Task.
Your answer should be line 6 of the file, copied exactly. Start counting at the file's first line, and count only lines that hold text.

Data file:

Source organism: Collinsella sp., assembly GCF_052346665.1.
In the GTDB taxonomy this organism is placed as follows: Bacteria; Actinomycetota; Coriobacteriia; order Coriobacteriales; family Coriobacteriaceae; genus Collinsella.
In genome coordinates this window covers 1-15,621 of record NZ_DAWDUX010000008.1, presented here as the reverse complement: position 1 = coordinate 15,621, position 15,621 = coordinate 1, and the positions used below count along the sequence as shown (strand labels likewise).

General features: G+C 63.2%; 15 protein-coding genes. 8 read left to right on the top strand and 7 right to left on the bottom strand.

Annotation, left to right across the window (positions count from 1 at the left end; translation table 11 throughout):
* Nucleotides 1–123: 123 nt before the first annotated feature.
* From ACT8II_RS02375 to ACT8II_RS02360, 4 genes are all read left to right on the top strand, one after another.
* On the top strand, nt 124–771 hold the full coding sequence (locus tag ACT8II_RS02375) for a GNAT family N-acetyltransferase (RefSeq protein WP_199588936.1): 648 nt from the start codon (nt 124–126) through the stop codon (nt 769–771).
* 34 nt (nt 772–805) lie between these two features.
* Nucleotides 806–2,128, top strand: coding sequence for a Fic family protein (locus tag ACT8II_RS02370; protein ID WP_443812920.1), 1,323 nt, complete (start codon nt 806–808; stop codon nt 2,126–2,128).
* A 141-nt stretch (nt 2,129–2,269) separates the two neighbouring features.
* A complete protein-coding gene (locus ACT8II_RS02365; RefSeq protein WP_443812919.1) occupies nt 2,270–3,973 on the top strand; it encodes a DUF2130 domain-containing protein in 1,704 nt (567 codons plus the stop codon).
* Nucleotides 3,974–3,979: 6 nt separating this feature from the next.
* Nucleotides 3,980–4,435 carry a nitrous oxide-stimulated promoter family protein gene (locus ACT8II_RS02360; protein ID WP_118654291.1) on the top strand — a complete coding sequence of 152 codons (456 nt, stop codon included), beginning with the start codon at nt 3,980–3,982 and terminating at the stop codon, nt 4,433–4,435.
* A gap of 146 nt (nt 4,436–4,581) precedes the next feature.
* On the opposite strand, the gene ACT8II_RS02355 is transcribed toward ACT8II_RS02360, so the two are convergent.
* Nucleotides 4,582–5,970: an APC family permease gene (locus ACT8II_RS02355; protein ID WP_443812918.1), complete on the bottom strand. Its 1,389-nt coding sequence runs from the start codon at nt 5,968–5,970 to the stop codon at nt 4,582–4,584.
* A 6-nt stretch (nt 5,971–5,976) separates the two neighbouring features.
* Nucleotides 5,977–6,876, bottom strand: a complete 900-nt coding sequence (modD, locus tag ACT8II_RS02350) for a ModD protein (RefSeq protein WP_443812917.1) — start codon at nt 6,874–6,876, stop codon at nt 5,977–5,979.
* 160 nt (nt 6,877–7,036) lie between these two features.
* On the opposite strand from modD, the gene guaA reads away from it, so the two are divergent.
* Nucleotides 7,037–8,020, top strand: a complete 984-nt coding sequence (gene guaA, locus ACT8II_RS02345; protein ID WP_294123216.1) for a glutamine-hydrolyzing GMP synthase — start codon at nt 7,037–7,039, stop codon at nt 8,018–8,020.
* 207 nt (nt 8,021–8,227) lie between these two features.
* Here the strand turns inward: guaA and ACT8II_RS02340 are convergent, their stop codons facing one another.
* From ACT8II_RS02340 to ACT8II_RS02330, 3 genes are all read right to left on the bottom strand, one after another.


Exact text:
* Nucleotides 1–123: 123 nt before the first annotated feature.